|

Under Bush, Ryan said stimulus spending would spur growth

In 2002, then-President George W. Bush proposed a stimulus plan that was smaller but not entirely unlike the one President Obama signed into law seven years later.

Bush’s objective, like Obama’s, was to stimulate the economy through an influx of government spending. And Paul Ryan was all for it, as we see here:

[youtube]http://www.youtube.com/watch?v=p09X8hohvVo[/youtube]

 

Share:

17 Comments

  1. This Washington ladder climber would say or do anything to help himself. Folks in Janesville are probably starting to scratch their heads wondering why they voted him over these many years. Certainly hasn’t done much at home unless you count the post office name change and requesting stimulus money but then that’s a secret he doesn’t want to reveal.

  2. Neftali

    The joke is on Think Progress and anyone that believes them.

    Bush’s original 2002 stimulus plan originally included income tax cuts, which were later taken out. The bill that ended up getting signed included tax cuts for businesses and an extension of unemployment benefits.

    The difference of course is that Obama’s stimulus contained billions in wasteful government spending programs, payoffs to unions, and money for “shovel ready” projects that never existed. (Yeah, I know…Obama’s stimulus also had a bunch of tax cuts, but Bush’s stimulus didn’t outright throw away tax dollars.)

    http://articles.cnn.com/2002-03-09/politics/bush.stimulus_1_stimulus-bill-bush-signs-tax-cuts?_s=PM:ALLPOLITICS

  3. Yep Stevo,

    They voted for him over and over by wide margins.

    Makes you wonder what they know about the man that the mud slinging of politics is obscuring.

    Trashing Ryan based on his character or morals is like beating up Mr. Rogers because you don’t like the color of sweater he picked out of the closet.

  4. Under Bush, if Congress would have listened to Ryan, think of what could have been avoided.

    http://online.wsj.com/article/SB10000872396390444318104577589462128032168.html?mod=WSJ_Opinion_AboveLEFTTop&_nocache=1345407792921&user=welcome&mg=id-wsj

    On July 27, 2000, a first-term Congressman from Wisconsin signed his name to the Housing Finance Regulatory Improvement Act. The 30-year-old legislator didn’t have much company. Of 435 Members of the House, only 12 were willing to join Paul Ryan in sponsoring a bill to reduce the taxpayer risks at Fannie Mae and Freddie Mac.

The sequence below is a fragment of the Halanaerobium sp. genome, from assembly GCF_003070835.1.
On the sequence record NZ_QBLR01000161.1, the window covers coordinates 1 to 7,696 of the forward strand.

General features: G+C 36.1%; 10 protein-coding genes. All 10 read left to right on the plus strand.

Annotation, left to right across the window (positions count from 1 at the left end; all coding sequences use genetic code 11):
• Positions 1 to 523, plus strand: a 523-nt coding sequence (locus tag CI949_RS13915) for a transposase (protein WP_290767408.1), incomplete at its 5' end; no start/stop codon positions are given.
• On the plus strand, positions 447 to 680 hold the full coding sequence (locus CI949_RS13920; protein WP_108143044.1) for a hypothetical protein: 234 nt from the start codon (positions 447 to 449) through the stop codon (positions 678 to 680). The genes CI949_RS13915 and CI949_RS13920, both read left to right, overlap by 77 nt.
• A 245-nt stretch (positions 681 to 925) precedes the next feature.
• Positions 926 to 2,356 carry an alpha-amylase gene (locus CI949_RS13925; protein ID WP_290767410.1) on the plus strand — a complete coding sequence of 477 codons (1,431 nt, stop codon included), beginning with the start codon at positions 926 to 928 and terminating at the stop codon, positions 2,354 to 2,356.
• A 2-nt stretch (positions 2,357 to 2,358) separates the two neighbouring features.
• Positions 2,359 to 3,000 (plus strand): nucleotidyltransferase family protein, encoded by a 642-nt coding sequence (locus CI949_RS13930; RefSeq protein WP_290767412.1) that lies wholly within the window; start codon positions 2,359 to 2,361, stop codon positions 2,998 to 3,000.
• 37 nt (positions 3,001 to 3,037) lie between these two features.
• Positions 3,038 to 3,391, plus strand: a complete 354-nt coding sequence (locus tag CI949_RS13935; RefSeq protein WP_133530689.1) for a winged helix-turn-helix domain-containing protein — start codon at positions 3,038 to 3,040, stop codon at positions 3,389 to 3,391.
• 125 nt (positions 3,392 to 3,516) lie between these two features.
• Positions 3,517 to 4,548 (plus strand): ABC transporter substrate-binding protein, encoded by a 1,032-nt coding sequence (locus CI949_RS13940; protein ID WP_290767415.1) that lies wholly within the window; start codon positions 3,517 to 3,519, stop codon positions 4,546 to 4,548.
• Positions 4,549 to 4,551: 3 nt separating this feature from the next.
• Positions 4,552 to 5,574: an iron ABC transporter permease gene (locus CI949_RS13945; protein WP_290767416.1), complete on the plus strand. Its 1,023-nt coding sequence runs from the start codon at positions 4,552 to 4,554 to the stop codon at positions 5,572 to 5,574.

Eight years later to the day, a federal bailout of the two mortgage giants was on its way to the desk of President George W. Bush. Almost $190 billion in taxpayer financing later, the toxic twins of the housing crisis maintain their massive role in mortgage finance.

    *snip*

    “In order to maintain double-digit growth,” noted Mr. Ryan at a 2000 Congressional hearing, “Fannie Mae will have to take on more and more risk” in order to “increase profitability to shareholders.” He added, “This is not a mission of public policy.”

    As the government-fueled housing party heated up, Mr. Ryan continued to warn that many of Fan and Fred’s profit-making activities carried little benefit for homeowners. In 2002, he sponsored a bill to remove the exemptions Fan and Fred enjoyed from the disclosure requirements in federal securities laws.

    Mr. Ryan continued his sometimes lonely effort to reform the mortgage giants, for which he endured their usual political wrath. In 2008 he told us that Fannie once called every mortgage holder in his district, claiming falsely that Mr. Ryan wanted to raise the cost of their mortgage and asking if Fannie could tell the Congressman to stop on their behalf. He received some 6,000 telegrams. (See “The Fannie Mae Gang,” July 23, 2008.)

    Mr. Ryan’s embrace of reform in his first term in Congress compares favorably to the efforts of a freshman Senator from Illinois in 2005. President Obama likes to pretend he was a warning voice in the wilderness because he later issued vague statements of displeasure once the housing market was already cracking.